Historic Locust Grove

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Locust Grove
Locust Grove, Louisville.jpg
Croghan Mansion at Locust Grove
Location Louisville, Kentucky
Coordinates 38°17′13.40″N 85°39′42.90″W / 38.2870556°N 85.6619167°W / 38.2870556; -85.6619167Coordinates: 38°17′13.40″N 85°39′42.90″W / 38.2870556°N 85.6619167°W / 38.2870556; -85.6619167
Built 1790
Architect William Croghan
Architectural style Georgian, Other
Governing body Local
NRHP Reference # 71000347
Significant dates
Added to NRHP March 11, 1971[1]
Designated NHL June 23, 1986[2]

Historic Locust Grove is a 55-acre 18th-century farm site and National Historic Landmark situated in eastern Jefferson County, Kentucky. The site is owned by the Louisville Metro government, and operated as a historic interpretive site by Historic Locust Grove, Inc.

The main feature on the property is the ca. 1790 Georgian mansion that was the home of the Croghan family and gathering place for George Rogers Clark, Lewis and Clark, and U.S. Presidents. In addition to the mansion there is the Visitors Center that houses a gift shop, museum and meeting space.

History[edit]

The site was founded in 1790 by William Croghan and his wife Lucy Clark Croghan. Lucy was the sister of the younger William Clark of the Lewis and Clark Expedition and the older George Rogers Clark, former surveying partner of William Croghan.

On November 8, 1806, Meriwether Lewis and William Clark, tracing their way back from the Pacific Ocean, arrived at Locust Grove to a homecoming where Lucy Clark Croghan and her family welcomed them back from their journey. Locust Grove became the only residence still in existence west of the Appalachian Mountains to have sheltered Lewis and Clark. In the Fall of 2006, Locust Grove commemorated the 200th anniversary of Lewis and Clark's return.

George Rogers Clark lived at the site in the final years of his life, from 1809 to 1818.

The property was adjacent to Springfield, the home of Colonel Richard Taylor and his son, future U.S. President Zachary Taylor.[3]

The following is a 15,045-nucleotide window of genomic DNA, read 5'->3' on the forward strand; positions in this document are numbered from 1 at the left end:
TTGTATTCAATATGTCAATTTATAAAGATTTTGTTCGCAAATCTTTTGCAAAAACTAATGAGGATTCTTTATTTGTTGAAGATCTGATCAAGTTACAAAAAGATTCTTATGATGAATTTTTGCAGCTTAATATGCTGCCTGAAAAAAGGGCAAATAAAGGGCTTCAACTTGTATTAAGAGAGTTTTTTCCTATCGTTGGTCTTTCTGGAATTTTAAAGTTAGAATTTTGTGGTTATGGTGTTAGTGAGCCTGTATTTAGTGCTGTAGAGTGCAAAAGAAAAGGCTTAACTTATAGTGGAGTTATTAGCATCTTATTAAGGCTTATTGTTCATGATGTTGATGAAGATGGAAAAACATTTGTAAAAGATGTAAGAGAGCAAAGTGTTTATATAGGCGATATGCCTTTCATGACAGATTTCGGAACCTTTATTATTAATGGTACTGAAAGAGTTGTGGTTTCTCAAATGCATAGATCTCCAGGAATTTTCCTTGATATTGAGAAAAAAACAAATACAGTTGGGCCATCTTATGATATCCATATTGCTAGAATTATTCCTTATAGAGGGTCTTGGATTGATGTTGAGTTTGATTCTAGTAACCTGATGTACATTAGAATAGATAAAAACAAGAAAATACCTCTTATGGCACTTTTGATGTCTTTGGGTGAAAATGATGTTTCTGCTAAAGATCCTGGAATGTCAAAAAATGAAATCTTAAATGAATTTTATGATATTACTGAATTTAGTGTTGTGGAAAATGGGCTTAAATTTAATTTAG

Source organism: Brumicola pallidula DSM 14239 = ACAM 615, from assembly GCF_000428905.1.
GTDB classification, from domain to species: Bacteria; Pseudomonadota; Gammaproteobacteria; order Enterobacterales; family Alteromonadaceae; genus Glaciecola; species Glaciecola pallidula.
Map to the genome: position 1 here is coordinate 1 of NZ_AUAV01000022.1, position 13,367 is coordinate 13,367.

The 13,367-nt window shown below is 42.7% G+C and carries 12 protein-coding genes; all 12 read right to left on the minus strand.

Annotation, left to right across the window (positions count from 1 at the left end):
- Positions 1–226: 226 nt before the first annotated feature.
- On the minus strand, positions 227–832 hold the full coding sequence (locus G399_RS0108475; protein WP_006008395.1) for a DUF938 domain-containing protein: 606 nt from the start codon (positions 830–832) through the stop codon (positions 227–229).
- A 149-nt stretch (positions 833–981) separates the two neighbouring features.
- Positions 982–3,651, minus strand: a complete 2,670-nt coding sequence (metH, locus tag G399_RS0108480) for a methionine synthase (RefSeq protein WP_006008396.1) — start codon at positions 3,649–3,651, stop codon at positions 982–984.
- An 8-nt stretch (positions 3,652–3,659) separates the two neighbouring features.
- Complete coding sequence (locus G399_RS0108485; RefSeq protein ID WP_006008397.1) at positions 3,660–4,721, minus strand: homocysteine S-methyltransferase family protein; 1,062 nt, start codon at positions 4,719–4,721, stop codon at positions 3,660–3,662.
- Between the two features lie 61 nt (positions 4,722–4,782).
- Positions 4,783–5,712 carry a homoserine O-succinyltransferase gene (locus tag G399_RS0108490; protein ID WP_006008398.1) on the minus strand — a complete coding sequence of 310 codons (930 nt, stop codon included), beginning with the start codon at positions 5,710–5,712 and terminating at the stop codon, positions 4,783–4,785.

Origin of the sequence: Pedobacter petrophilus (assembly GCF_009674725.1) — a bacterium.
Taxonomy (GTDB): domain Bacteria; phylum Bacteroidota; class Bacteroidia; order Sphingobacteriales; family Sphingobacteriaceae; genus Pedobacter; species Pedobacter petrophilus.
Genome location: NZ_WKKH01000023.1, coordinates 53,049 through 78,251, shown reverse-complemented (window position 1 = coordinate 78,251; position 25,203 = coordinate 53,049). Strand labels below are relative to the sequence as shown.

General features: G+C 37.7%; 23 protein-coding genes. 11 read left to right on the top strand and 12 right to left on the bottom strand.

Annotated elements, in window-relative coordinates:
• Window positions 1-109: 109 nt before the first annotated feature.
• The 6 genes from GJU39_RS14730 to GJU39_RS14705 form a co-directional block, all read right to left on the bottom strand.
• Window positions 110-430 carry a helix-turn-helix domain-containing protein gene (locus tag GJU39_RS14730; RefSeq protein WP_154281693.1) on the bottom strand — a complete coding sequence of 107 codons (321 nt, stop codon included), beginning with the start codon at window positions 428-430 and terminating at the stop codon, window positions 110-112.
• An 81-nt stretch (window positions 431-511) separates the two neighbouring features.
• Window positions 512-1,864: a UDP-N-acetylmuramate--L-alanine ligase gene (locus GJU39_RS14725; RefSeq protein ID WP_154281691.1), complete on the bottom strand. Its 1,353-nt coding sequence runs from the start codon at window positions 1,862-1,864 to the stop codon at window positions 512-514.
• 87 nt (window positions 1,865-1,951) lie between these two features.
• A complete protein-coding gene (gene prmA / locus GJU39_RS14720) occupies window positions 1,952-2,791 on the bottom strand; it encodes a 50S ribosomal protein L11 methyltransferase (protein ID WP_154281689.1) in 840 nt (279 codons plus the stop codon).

Following the death of William Croghan, the estate passed to John C. Croghan, notable for his purchase of Mammoth Cave in 1838.

In the winter of 1844, the farm was the site of the efforts of African-American slave Stephen Bishop to produce a map of Mammoth Cave. The resulting map was published in 1845, and remained the most complete and accurate map of the period until modern survey techniques were applied in 1908. A significant epilogue to Bishop's story occurred in 1972, when a long-sought route connecting the caves of Flint Ridge and Mammoth Cave Ridge was discovered in an area which Bishop had mapped, but which had in the interim been almost completely flooded by the construction of a dam on the surface nearby: the area of the 20th Century connection route is shown on Bishop's 19th century map.

It was declared a National Historic Landmark in 1986.[2][4]

It is located at 561 Blankenbaker Lane in Louisville.[4]

Gallery[edit]

See also[edit]

References[edit]

  1. ^ "National Register Information System". National Register of Historic Places. National Park Service. 2007-01-23. 
  2. ^ a b "Locust Grove". National Historic Landmark summary listing. National Park Service. Retrieved 2008-02-23. 
  3. ^ Allison, Harold (1986). The Tragic Saga of the Indiana Indians. Paducah, Kentucky: Turner Publishing Company. pp. 181–182. ISBN 0-938021-07-9. 
  4. ^ a b Stuart K. Johnson (n.d.). "National Register of Historic Places Inventory-Nomination: Locust Grove" (pdf). National Park Service.  and Accompanying 3 photos, aerial and exterior, from 1971 PDF (32 KB)

External links[edit]